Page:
This correlates to bio- and magnetostratigraphy but not the C-isotope record.

C-isotope excursions occur in the Jurassic and the ETE occurs in the mid-lower DCM.


Abstract


The Late Triassic is a period of abrupt climate change associated with a disruption to the global carbon cycle usually ascribed to the emplacement of the Central Atlantic Magmatic Province (CAMP). Geochronologic, paleontologic, and geochemical studies have shown that the CAMP was likely the major factor for the end-Triassic extinction (ETE), however, difficulties correlating and dating terrestrial strata has left the nature of the terrestrial extinction in question. The lacustrine Whitmore Point Member (WPM) of the Moenave Formation is ideal for investigating these details because it is reported to be Late Triassic to Early Jurassic. However, currently there are conflicting age constraints between biostratigraphy and magnetostratigraphy. In this study we attempt to elucidate the ETE by incorporating C-isotope chemostratigraphy and detrital zircon geochronology. Detrital zircon geochronology suggests the upper part of the Dinosaur Canyon Member (DCM) is younger (201.33 ± 0.07/0.12/0.25 Ma) than the ETE (201.564 Ma) suggesting the ETE is in the middle to lower DCM, in agreement with track biostratigraphy (first occurrence of Eubrontes, Anomoepus, and Batrachopus). Meanwhile a distinct negative carbon isotope (NCIE) excursion (−5.5‰) occurs at the base of the WPM at Potter Canyon, AZ with a more subtle NCIE at the base of the WPM at Black Canyon, UT (−2.0‰) that may correlate to the initial NCIE at the ETE. However, the WPM NCIE is correlated to the preservation of organic C (relative %C) suggesting it may be either related to local lake productivity and biases in organic matter preservation or may be a negative CIE in the Jurassic Hettangian stage. With the addition of the detrital zircon data, we suggest the M2r reversal at the base of the WPM is a reversal in the Hettangian (the H24r, H25r, or H26r) and the ETE is within the DCM. Additional C-isotope analysis of the DCM is necessary to determine if the initial NCIE that is the hallmark of the ETE occurs in terrestrial strata in western Pangea. However, our WPM C-isotope record is the most complete C-isotope record from terrestrial strata of western Pangea to date and in addition to detrital zircon geochronology, magnetostratigraphy, and biostratigraphy, will be used to provide a framework for future chronologic and paleoclimatic studies.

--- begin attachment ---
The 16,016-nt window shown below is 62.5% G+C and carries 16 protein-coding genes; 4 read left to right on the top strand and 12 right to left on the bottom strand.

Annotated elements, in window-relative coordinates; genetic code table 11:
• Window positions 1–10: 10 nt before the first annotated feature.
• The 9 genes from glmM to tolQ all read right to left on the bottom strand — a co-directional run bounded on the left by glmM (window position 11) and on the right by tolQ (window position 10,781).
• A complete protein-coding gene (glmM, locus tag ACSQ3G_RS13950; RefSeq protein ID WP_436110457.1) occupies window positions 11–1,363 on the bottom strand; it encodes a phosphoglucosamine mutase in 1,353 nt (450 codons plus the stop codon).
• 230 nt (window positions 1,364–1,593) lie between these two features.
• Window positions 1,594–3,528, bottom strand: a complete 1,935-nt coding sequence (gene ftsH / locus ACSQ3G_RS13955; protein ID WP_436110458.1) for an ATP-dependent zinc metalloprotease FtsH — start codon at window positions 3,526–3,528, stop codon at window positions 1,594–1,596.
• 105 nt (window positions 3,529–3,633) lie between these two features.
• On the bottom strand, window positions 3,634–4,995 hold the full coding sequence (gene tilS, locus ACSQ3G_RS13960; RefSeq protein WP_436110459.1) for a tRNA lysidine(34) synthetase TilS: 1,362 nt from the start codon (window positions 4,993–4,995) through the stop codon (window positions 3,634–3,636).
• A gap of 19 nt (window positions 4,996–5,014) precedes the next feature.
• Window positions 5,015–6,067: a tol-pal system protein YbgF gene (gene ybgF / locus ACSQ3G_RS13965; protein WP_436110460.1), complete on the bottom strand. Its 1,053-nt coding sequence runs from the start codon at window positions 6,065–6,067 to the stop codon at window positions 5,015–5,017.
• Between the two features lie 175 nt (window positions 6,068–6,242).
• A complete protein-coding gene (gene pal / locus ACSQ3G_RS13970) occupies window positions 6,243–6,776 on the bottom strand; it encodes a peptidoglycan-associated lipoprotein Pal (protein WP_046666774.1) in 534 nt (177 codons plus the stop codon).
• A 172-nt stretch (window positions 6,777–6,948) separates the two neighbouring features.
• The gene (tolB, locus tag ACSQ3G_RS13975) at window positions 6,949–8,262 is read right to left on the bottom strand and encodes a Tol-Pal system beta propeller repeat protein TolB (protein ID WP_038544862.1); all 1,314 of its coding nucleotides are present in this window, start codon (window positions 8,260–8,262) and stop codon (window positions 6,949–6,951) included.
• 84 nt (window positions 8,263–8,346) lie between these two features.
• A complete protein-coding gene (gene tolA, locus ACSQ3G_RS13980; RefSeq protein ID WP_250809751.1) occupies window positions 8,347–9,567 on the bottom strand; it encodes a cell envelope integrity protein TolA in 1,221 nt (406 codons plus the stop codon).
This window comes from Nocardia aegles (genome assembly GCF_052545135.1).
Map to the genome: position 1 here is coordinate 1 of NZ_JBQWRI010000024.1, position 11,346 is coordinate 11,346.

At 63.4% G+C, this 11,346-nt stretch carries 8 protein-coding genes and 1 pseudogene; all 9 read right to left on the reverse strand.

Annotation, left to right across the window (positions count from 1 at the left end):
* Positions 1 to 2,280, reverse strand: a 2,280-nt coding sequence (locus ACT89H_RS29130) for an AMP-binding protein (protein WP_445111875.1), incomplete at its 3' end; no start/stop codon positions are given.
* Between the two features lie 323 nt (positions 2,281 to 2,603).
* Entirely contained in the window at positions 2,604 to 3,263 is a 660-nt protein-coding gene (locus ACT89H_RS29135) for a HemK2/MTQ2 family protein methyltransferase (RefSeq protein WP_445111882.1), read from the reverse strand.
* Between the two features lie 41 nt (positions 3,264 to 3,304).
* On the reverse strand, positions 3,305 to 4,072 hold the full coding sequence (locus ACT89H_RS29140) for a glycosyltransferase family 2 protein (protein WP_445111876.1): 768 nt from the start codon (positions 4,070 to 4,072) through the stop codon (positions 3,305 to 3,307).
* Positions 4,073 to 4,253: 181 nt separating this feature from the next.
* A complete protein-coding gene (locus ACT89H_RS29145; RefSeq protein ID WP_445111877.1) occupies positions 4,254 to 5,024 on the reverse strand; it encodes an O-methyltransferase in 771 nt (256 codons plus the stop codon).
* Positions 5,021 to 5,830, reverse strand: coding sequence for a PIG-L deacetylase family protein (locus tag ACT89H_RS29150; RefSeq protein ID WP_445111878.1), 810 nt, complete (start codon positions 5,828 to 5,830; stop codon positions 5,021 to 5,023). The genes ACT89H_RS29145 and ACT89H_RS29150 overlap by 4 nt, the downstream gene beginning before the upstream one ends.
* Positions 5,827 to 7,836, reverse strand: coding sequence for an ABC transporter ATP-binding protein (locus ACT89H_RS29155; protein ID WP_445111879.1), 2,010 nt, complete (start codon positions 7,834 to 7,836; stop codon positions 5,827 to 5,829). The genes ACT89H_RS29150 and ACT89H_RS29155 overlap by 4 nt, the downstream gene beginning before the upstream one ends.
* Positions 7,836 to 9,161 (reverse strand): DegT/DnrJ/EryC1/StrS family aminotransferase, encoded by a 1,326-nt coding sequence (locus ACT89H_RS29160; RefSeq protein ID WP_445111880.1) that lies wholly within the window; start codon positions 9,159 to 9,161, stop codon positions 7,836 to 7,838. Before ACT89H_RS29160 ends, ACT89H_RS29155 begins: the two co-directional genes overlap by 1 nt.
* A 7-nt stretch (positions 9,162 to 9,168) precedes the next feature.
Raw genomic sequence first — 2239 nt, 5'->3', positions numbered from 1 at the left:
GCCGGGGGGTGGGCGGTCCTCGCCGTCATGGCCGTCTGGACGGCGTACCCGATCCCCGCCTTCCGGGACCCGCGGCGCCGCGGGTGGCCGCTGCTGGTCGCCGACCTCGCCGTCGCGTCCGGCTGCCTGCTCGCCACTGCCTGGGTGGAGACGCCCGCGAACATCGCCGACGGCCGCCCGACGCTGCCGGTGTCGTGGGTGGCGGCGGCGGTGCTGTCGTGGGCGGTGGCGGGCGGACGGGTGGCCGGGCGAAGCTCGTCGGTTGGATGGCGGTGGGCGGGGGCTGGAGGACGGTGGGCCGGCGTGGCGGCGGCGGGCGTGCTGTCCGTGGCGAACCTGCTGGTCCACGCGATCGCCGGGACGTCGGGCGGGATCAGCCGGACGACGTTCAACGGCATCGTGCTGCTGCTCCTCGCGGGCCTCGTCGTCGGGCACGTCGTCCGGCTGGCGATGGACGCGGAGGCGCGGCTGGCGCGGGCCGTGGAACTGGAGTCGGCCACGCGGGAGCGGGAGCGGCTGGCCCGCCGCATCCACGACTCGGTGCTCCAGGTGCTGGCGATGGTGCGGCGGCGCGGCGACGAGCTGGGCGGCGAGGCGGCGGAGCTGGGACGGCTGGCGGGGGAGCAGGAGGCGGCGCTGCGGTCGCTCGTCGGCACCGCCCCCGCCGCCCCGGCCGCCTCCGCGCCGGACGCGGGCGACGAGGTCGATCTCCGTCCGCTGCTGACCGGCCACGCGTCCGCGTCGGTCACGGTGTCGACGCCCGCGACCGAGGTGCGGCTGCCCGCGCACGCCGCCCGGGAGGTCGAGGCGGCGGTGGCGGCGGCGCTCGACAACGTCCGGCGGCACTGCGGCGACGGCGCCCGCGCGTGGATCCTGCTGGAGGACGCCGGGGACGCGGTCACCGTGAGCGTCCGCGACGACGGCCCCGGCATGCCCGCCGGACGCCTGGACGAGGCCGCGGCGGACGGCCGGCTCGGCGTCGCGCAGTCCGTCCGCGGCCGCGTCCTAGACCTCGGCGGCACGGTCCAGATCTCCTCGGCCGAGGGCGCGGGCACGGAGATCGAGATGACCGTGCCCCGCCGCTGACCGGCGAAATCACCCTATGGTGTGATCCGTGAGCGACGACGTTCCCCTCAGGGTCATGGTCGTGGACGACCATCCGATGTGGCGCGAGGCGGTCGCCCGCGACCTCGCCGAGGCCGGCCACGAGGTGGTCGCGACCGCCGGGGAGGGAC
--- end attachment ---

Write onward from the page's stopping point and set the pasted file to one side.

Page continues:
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Adam B. Jost, Aviv Bachan, Bas van de Schootbrugge, Kimberly V. Lau, Karrie L. Weaver, Kate Maher & Jonathan L. Payne (2017)

Uranium isotope evidence for an expansion of marine anoxia during the end-Triassic extinction.

Geochemistry, Geophysics, Geosystems (advance online publication)

DOI: 10.1002/2017GC006941

http://onlinelibrary.wiley.com/doi/10.1002/2017GC006941/full